Mentors shadow BHCs on a rotating schedule, using a shadowing checklist to observe and evaluate the demonstration of competencies in the four phases of a BHC visit. Representative competencies include refining the reason for referral to the BHC (Introduction Phase), assessing customer-owner strengths (Assessment Phase), discussing options (Intervention Phase), providing the PCP with a concise overview and recommendation (Follow-up Phase), and concluding the interaction – all within 20 minutes. Although BHCs use the feedback to improve their knowledge and skills, findings are not used in the formal evaluation process. BHCs also complete quarterly chart reviews using a chart review checklist to examine several charts from each BHC. This approach promotes consistency of documentation.

Peer supervision is a one-on-one discussion and case review facilitated by the clinical supervisor that supports the delivery of quality behavioral health care, including clinician self-care. For example, if the customer-owner says something that triggers issues for the BHC personally, these review opportunities provide the BHC with an outlet for discussion. Lastly, BHCs work with their managers and clinical supervisors to design individual BHC work plans based on the BHC core competencies as well as each BHC’s areas of interest and potential innovation. These work plans and agreed-upon goals serve as the basis for the BHC’s annual performance review.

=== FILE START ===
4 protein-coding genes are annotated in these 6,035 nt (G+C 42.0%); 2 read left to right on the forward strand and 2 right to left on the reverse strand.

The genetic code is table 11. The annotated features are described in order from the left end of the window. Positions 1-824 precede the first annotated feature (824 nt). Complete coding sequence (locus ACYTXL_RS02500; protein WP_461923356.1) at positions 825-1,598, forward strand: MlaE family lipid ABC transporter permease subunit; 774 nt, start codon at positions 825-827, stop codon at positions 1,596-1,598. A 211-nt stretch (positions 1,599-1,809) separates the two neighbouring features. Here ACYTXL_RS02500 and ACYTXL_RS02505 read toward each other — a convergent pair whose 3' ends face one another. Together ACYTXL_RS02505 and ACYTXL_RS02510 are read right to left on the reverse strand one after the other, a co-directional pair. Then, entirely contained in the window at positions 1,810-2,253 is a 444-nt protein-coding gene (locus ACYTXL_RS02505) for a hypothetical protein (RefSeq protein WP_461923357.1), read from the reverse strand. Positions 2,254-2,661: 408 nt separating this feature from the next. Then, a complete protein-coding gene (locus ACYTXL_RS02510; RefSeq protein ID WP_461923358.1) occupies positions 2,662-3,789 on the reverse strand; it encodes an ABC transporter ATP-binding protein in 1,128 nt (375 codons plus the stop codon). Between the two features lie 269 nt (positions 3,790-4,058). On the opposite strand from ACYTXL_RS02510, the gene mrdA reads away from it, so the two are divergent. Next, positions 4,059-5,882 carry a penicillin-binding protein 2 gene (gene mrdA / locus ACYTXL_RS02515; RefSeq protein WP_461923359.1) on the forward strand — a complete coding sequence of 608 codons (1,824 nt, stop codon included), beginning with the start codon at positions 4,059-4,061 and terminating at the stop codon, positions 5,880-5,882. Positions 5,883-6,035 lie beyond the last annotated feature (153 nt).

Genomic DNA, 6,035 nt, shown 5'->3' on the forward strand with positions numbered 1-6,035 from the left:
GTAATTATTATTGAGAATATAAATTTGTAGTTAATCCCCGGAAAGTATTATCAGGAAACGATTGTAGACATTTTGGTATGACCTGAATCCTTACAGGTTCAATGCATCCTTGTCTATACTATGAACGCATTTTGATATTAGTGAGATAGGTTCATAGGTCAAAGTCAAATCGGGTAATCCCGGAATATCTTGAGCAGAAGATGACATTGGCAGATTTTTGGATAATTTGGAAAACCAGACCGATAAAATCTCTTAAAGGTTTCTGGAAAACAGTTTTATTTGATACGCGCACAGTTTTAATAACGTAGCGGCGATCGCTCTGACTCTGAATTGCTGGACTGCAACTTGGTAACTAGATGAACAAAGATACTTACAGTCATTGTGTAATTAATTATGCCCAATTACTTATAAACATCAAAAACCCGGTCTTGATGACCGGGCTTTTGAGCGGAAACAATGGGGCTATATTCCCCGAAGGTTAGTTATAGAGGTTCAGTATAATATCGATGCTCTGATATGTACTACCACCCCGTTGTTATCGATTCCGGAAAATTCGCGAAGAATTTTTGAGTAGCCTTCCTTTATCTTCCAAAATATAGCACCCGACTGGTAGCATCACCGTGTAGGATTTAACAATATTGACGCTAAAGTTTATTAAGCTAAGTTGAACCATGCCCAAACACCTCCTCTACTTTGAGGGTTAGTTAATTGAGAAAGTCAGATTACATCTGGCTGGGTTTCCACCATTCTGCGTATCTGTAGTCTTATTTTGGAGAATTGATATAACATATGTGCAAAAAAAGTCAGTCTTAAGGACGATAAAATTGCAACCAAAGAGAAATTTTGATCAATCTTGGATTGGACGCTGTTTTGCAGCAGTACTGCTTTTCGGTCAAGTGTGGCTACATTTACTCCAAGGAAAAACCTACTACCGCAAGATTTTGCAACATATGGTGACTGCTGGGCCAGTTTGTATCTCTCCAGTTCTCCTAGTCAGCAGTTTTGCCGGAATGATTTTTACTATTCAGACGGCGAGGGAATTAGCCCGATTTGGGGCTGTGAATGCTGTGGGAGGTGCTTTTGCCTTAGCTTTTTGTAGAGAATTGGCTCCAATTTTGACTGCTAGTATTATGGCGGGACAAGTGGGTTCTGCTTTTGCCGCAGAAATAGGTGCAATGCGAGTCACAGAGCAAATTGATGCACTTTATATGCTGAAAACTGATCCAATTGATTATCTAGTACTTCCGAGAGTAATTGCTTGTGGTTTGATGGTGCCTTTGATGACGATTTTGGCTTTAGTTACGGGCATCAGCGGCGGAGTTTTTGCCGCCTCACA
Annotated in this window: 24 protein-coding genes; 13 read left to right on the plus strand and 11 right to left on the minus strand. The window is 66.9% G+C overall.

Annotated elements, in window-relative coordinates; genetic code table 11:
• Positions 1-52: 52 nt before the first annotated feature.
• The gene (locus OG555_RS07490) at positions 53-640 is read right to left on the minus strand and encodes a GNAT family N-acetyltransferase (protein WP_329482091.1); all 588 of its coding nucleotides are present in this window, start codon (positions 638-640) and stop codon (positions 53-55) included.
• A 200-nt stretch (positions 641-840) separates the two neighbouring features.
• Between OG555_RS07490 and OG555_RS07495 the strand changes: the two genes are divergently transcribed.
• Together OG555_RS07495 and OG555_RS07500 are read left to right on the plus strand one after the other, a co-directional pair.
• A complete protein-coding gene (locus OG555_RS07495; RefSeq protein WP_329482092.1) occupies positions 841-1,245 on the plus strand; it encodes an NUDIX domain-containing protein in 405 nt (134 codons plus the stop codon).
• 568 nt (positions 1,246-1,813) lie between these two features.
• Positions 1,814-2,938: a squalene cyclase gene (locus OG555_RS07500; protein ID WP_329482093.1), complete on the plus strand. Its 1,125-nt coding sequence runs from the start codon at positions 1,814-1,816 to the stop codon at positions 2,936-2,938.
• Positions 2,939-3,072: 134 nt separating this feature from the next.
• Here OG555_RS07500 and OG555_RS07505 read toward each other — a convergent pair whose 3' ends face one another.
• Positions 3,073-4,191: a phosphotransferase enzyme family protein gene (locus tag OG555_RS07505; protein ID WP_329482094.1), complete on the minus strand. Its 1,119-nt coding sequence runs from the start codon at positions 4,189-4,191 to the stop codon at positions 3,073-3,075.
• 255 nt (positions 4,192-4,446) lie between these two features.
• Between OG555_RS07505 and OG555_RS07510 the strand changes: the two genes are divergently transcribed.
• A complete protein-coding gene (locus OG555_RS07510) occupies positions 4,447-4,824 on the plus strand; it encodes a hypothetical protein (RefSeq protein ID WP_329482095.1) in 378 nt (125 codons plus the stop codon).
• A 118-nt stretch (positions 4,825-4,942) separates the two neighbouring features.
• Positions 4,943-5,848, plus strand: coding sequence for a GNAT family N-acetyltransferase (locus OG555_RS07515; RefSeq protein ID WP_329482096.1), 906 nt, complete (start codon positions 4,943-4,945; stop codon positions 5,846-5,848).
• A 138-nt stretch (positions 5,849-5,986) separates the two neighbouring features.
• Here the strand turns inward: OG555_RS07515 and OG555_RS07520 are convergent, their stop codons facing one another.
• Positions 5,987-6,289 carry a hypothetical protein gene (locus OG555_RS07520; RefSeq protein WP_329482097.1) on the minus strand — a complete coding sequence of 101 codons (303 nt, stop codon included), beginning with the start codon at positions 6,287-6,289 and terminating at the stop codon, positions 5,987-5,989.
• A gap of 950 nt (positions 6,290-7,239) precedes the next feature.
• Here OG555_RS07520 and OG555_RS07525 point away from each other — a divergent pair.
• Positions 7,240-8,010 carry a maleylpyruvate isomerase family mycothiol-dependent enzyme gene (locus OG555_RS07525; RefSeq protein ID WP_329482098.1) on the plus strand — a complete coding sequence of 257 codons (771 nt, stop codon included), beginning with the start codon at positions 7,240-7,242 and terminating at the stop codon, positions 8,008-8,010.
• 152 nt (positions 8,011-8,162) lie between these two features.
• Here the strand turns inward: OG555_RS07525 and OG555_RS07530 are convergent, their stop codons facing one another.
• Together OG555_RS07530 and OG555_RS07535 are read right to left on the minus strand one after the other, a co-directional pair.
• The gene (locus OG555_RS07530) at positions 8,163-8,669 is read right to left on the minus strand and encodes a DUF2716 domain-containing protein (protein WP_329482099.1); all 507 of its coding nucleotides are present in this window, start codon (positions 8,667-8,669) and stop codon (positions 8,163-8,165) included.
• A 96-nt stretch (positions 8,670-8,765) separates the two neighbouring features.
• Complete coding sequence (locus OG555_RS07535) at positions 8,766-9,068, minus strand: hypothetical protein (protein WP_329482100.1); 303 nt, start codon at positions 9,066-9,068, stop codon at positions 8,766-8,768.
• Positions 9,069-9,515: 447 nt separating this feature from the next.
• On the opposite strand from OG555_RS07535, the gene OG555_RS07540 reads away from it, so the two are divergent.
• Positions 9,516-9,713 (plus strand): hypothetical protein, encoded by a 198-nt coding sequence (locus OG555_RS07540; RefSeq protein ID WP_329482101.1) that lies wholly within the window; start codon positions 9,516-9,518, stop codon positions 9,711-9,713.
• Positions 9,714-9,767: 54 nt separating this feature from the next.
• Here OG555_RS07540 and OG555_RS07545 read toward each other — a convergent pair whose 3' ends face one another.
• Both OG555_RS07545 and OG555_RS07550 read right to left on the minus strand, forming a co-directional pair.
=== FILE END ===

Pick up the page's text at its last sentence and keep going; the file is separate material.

BHC performance evaluation follows SCF’s organization-wide performance management model. It includes an annual meeting of each BHC and supervisor to develop an individual performance action plan, with goals and timelines, and a year-end supervisor appraisal of the individual’s performance against the plan. A key tool in BHC performance planning is the progression checklist, which outlines the competencies required for promotion (e.g., from BHC I to BHC II), and provides a tracking mechanism to document training and experience on the job.

This systematic process of hiring for fit, orienting new BHCs and providing on-going support have been the foundation for continuity and consistency in the program and has created the environment for continued success.

Wendy Bradle
Wendy Bradley LPC is clinical improvement advisor at
Southcentral Foundation in Alaska. She developed and provided clinical oversight to behavior health integration in primary care--the program has been successfully established for the past 8 years